New regulations for the Blue Badge scheme will be laid before Parliament in April 2019, the Government has revealed.
Headway, the brain injury charity, has welcomed the news, saying the proposals will help people affected by non-physical disabilities with parking.
Dr Clare Mills, Public Affairs Manager for Headway, said: “We are pleased to hear that the plans to extend the scheme are being put into effect and that people with hidden disabilities, including acquired brain injury, will be included in the Blue Badge scheme from spring 2019.”
The Blue Badge scheme is currently only available to those with physical disabilities. It means anyone with a blue badge can park closer to local shops and amenities than other drivers who may be able to walk longer distances.
The scheme was first introduced in the 1970s, but it will now be extended to people with ‘hidden disabilities’ – including those with brain injuries, autism and mental health conditions.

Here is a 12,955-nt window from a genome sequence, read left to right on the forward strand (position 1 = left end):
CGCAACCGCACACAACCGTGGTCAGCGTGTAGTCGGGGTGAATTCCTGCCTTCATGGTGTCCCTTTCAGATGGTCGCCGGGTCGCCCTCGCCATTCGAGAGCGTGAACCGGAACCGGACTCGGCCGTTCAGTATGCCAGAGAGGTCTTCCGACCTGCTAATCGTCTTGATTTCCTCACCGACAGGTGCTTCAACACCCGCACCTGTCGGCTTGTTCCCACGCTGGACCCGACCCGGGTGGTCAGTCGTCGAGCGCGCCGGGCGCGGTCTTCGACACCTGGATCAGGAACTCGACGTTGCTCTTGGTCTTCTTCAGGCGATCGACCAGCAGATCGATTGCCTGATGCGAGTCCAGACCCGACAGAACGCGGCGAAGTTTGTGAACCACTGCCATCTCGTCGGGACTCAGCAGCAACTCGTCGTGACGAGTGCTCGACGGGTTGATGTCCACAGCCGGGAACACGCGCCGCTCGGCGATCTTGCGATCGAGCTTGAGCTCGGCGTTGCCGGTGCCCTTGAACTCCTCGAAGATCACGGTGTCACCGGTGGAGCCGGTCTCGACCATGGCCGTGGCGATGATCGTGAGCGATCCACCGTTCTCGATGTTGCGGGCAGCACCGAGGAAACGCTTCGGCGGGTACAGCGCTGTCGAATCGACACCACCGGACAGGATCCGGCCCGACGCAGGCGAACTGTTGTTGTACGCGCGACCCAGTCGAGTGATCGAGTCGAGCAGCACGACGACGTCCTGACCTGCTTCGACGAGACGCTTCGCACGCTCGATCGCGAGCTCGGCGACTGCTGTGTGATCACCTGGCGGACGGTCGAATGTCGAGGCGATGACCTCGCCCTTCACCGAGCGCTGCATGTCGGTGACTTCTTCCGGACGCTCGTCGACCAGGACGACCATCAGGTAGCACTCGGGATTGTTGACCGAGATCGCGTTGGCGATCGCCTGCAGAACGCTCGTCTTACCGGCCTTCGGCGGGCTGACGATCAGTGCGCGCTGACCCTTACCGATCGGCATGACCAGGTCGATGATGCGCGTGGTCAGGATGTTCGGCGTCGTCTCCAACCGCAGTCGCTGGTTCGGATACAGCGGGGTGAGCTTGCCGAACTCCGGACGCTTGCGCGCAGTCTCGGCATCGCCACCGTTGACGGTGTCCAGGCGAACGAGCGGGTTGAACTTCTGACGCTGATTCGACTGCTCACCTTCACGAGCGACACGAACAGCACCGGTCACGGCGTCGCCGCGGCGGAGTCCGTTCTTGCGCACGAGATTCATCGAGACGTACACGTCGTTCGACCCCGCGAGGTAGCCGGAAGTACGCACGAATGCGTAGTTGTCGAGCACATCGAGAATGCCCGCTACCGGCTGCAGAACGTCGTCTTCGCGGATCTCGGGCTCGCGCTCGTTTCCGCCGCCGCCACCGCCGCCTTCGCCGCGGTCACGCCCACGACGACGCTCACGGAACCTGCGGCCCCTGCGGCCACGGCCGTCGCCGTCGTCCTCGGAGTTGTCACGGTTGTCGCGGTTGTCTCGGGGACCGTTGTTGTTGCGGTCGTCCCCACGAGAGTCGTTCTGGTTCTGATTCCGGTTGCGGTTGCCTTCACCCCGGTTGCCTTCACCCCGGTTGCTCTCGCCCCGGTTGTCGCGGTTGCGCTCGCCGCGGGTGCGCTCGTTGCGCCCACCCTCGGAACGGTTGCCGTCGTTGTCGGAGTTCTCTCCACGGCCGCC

According to the Department for Transport (DfT), the new criteria will extend eligibility to people who:
- cannot undertake a journey without there being a risk of serious harm to their health or safety or that of any other person (such as young children with autism)
- cannot undertake a journey without it causing them very considerable psychological distress
- have very considerable difficulty when walking (both the physical act and experience of walking)
Ms Mills added: “Once legislation is in place, we’ll be asking brain injury survivors, their families and carers to let us know if they still experience problems in obtaining a Blue Badge. But hopefully this will be a seamless transition.”